Ontario Construction News staff writer
The Ontario government is introducing legislation to expand high-speed internet to additional communities by introducing legislation to “remove barriers, duplication and delays.”
“By taking this leap, our government is helping to accelerate the deployment of high-speed internet, providing people with the digital services they need and deserve,” said Kinga Surma, minister of infrastructure.
The Getting Ontario Connected Act, 2022 is needed to connect every community with to high-speed internet by the end of 2025, she said.
Ontario will spend $900 million in more than 180 broadband, cellular and satellite projects across the province.
According to a news release, new legislation would also improve Ontario One Call’s processes of determining the location of underground infrastructure like telecommunications lines, water mains and gas pipelines, known as locates and lead to accelerated construction of broadband infrastructure across Ontario.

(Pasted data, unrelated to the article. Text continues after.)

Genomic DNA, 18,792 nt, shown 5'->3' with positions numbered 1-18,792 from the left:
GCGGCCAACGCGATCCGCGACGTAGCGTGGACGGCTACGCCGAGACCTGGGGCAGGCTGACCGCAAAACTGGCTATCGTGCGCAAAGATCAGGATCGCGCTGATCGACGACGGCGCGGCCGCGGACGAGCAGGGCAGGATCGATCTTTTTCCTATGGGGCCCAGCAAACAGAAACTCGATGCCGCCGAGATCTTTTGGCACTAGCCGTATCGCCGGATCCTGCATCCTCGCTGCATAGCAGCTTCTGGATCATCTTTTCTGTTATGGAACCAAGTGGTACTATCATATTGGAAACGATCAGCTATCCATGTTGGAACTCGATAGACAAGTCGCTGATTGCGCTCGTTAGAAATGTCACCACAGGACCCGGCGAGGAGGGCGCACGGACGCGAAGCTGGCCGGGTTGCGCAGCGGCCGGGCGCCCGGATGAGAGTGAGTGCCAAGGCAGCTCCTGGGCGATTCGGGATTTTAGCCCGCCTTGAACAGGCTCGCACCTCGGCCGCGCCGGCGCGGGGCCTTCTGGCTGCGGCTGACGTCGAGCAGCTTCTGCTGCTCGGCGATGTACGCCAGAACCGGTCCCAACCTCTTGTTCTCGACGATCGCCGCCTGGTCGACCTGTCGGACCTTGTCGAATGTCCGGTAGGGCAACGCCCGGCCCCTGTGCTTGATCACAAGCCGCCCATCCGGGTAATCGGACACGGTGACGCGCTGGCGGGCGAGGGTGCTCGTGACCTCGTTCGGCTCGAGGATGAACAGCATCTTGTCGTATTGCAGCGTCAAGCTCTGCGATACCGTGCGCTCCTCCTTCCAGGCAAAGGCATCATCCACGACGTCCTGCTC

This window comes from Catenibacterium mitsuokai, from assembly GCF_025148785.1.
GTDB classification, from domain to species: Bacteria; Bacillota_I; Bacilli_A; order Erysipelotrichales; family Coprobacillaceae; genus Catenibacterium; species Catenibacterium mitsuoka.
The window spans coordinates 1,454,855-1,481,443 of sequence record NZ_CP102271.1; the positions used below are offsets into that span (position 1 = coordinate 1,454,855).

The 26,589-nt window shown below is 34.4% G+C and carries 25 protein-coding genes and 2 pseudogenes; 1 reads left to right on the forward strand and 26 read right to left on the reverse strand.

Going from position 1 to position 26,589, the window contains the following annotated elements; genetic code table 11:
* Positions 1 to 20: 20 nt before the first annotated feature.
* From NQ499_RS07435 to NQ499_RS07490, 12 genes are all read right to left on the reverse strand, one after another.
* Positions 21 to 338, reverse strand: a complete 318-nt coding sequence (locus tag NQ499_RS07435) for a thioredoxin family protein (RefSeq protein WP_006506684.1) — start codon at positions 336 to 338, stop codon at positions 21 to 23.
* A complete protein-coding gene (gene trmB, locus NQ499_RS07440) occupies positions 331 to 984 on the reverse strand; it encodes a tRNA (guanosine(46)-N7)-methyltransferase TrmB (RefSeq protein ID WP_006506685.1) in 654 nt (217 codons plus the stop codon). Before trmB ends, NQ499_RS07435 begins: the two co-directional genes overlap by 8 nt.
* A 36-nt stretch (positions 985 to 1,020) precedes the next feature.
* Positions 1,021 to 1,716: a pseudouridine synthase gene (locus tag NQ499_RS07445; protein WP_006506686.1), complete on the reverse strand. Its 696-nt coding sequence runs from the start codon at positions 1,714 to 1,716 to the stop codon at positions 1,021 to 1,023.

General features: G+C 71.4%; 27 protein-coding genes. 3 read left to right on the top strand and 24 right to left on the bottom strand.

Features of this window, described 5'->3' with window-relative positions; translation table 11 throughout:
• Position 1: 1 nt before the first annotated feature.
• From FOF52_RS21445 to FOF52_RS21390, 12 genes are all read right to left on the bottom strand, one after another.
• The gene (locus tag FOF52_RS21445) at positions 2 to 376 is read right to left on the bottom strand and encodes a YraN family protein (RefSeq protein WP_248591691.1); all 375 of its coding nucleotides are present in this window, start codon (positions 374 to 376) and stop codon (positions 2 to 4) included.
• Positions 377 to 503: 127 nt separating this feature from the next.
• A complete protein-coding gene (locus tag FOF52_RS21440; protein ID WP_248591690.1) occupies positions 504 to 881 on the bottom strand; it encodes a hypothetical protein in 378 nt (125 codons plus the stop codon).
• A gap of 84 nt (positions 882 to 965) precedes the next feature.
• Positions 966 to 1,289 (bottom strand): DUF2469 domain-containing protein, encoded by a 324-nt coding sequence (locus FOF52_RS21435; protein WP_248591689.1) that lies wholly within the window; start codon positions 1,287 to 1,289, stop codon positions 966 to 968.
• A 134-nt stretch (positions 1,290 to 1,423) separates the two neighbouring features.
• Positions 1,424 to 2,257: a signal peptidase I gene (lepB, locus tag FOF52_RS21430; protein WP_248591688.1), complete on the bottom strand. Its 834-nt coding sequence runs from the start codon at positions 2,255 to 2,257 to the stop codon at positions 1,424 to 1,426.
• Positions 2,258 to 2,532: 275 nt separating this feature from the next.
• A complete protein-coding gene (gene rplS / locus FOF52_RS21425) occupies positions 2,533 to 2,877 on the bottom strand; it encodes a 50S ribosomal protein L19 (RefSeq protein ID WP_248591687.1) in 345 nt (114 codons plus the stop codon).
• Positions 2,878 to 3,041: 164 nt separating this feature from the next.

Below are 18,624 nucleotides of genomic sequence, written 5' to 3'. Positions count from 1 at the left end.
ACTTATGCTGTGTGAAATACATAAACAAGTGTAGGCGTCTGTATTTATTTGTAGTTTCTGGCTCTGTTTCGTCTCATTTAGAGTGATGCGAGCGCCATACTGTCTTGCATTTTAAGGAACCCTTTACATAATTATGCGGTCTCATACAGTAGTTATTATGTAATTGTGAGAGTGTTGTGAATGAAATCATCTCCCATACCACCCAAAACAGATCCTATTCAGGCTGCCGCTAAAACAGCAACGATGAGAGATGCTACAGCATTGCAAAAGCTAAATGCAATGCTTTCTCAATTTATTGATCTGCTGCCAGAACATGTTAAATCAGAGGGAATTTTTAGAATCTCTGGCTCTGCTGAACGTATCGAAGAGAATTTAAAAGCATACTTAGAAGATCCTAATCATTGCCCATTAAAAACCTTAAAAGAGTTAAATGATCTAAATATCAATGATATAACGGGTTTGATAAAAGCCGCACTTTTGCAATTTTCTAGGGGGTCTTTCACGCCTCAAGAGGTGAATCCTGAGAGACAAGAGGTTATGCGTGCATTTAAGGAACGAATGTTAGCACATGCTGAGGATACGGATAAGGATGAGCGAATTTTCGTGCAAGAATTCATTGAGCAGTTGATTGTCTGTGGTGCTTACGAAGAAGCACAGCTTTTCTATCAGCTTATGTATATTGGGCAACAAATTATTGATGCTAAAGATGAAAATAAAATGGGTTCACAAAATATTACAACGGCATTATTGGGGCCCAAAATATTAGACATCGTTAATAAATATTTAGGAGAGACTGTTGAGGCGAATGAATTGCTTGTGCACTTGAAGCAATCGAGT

“It often takes businesses and builders too long to start construction because of how complicated it is to get information about underground infrastructure,” said Ross Romano, minister of government and consumer services. “These are costly delays to building critical high-speed internet projects and housing developments that we can’t afford, which is why we’re accelerating how quickly workers can get shovels in the ground.”
All underground infrastructure owners are required to register with One Call as members, including gas and oil utilities, electrical utilities, telecommunication companies and municipalities. One Call currently has 835 members across the province.
In 2021, Ontario One Call processed 1,114,404 locate requests.